Sunday, August 14, 2005

An American Experience

Girl Wonder's cousins just finished up their first American Experience. Despite Phillip being 18, and Valerie being 21, neither had taken a plane before, nor had they ever left their own French borders. So they crawled aboard a KLM flight in Paris and headed West. To be sure that their American Experience was complete, we exposed them to pickup trucks, motorcycles, guns and crime - sometimes in odd combinations.

I figured that the most fun thing you can do at almost any age is ride a motorcycle. Thus, I decided to introduce the "cousins" to trials bikes. Neither of these young folks had ever piloted a motorcycle, so I organized a little training outing near Gold Bar, Washington. And this was when things got strange. I've never had any trouble in our local riding area, but this particular day would be different - different in a way that would validate all the perceptions that Europeans have about America and crime.

I had driven out with three bikes to our usual spot -- a wooded area with soft, loamy ground and a small trail system. This particular spot is about 3 acres in size and connects to a much larger trail system. It is a good area to teach new riders -- and my job was to instruct these two newbies how to do the basics and get them riding. I succeeded, but not without enduring a remarkable American Experience.

The day was going along rather perfectly until our cooler got stolen - a cooler with about $100 worth of steaks and French cheese that was supposed to make its way to a buddies house for a BBQ after the ride. Ultimately, GW is to blame for the loss of the cooler. She decided to leave it outside the truck so it wouldn't "get too hot." I had instructed her not to stray from the vicinity of the truck as I was working with Phillip. A few minutes later she showed up with Valerie who was struggling more. I wasn't pleased about this, given that Valerie has never ridden any motorized two-wheeler before. So I took over and asked Juliette to look after Phillip.

When I returned to the truck, I noticed that the cooler was missing. Apparently GW interpreted "looking after Phillip" to mean that she should take him deeper into the woods. So I waited with Valerie for a good half-hour without keys to the truck, and hence, no access to water, food, or my handgun -- which was under the seat.

Next to the spot where we parked, about 100 yards away, were some young "kids" -- maybe 17 to 22 years old. They had yelled at Phillip earlier for riding near them. They definitely weren't there to ride. They had set up an outside shitter that reeked, some tents and a trailer, and they were just hanging out around a fire pit, sans fire. They had the look of someone that might be having steak for dinner...

After GW returned with Phillip and sustained a caustic lashing from yours truly, I rode into what turned out upon closer inspection, to be a meth-encampment occupied by a half-dozen dentally challenged low-lifes. They were quiet as mice, which I found odd. One of the young men was sitting there with a baseball bat -- and there were no gloves or balls or bases. I asked if they knew anything about the disappearance of goods from my truck. "We didn't hear no breaking glass or nuttin'."

Realizing that I wouldn't get anywhere with them other than to provide some good campfire stories, I bid them farewell only to find out that they had apparently booby-trapped their site with chicken wire buried just below the leaves and loamy soil (Later I could see that it had been weighted down with some car rims). So, as I rode across this snare, the knobbies picked up the wire and proceeded to wrap me up in this entanglement like a fly in a spider's web. SLAM when the bike! I could not free myself because my leg got wrapped up in the wire along with everything else. So now I am surrounded by potential bat-carrying meth-heads, with nothing more than my helmet and my two spyderco knives for protection.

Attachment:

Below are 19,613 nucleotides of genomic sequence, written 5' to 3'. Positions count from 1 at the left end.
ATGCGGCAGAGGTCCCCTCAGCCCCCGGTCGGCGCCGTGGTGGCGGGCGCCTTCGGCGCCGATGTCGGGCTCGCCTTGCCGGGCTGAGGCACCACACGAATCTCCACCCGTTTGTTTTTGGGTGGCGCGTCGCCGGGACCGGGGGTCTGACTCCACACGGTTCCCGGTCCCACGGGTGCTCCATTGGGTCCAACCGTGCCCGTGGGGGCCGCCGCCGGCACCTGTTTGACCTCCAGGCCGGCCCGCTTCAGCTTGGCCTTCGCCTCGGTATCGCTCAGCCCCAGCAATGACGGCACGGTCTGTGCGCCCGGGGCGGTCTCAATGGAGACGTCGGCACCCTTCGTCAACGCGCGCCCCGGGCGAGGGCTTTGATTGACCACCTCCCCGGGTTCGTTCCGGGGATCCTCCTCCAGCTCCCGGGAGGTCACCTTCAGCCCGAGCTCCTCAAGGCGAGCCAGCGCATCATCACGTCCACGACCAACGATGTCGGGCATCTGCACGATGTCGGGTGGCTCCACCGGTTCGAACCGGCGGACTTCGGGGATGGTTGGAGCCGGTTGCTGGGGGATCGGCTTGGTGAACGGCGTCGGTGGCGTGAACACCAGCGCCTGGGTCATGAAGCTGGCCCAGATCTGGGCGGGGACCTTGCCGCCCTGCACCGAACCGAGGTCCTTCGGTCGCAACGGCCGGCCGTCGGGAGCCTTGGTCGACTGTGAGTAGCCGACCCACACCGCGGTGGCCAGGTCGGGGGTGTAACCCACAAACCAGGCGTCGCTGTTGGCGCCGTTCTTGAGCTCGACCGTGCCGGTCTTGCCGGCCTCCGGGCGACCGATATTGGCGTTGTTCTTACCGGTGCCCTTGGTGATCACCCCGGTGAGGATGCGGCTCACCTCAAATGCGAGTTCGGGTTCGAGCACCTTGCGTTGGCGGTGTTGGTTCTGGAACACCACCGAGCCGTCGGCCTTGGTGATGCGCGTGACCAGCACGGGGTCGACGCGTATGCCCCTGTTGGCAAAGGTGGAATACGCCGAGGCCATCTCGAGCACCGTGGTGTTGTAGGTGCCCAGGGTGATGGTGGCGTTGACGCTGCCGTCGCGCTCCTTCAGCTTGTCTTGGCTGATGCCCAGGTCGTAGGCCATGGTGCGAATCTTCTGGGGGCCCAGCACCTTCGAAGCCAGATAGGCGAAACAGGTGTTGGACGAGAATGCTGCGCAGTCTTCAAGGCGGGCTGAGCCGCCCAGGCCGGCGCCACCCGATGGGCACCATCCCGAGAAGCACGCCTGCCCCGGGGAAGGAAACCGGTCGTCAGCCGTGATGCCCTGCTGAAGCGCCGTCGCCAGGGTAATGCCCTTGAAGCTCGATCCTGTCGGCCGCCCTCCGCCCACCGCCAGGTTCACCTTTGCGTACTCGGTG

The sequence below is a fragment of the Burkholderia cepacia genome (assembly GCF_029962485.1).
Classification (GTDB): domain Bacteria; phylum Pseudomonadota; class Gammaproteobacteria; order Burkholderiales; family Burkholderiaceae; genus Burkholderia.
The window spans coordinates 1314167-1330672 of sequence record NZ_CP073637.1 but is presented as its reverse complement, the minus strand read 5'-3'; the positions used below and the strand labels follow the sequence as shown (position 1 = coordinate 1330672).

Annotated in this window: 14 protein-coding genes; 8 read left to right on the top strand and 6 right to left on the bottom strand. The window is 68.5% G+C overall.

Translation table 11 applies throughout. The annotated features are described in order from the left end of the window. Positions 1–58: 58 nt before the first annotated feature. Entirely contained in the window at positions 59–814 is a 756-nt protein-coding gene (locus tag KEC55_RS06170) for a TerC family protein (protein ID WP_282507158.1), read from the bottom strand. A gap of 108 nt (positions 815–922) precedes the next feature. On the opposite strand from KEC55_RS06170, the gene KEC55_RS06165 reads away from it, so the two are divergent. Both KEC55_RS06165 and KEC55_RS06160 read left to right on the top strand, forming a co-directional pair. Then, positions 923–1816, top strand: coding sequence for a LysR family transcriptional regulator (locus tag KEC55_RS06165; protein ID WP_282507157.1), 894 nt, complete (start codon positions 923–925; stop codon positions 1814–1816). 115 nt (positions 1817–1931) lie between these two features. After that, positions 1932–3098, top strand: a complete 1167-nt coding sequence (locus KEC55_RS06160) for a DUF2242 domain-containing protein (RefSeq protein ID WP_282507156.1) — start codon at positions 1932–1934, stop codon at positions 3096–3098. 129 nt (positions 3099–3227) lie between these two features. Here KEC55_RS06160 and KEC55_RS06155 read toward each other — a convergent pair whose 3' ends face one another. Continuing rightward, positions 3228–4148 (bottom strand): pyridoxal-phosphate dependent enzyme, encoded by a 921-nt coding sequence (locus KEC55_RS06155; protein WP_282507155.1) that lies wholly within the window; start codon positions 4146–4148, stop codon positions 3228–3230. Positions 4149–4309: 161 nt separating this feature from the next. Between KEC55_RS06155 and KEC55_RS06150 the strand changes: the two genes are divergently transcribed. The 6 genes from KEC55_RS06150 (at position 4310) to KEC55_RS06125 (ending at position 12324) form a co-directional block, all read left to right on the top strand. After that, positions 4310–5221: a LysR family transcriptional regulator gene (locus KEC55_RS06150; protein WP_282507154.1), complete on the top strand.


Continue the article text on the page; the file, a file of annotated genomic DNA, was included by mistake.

Fortunately, they seemed so fascinated by the situation that they actually helped me get untangled - all the while asking me "how much is that bike worth?" Hmmmmmm. Just about the time that I freed my leg, GWshowed up with my Glock, concealed in its fanny pack-looking holster.

So these fine young folks hung out with me for the next 20 minutes while I made several hundred cuts through the wire with snips to get that wire off the axle, brake line, rotor, sprocket, chain, etc. Other than some cuts into plastic bits, the damage was surprisingly light. "That stuff is all over the place here... you'd best not ride around here." The fact that they had yelled at other riders for being anywhere near their little encampment was not lost on me. I've ridden in this spot for the past two years and never seen chicken wire out there before. It doesn't blow around like tumble weed.

After I got the bike freed from its meshed-bondage, I left GW with her cousins and the Glock, and I took a short ride to make sure the bike was
O.K. In my absence, some guy showed up with a baseball bat, allegedly
looking for a "17 year old punk" who had stolen something from him, and he indicated that this punk had been hanging out with "those people over there." (IOW, the meth-heads.) GW thought his gig was a bit dubious and was prepared to gun the SOB down if necessary. He left without incident.

When I returned, we rode for another ten minutes doing some exercises, but the meth-heads started getting loud -- screaming and carrying on like they were engaged in some tribal ritual about to go awry. They must have drank the Kool-Aid and it was clearly time for us to split. And that we did.

Interestingly enough, this encounter had no negative impact on their vacation. Just before they left Seattle, Valerie said, "If we had know how much fun America was, we would have come a lot sooner." Ah... kids...and their crazy perceptions!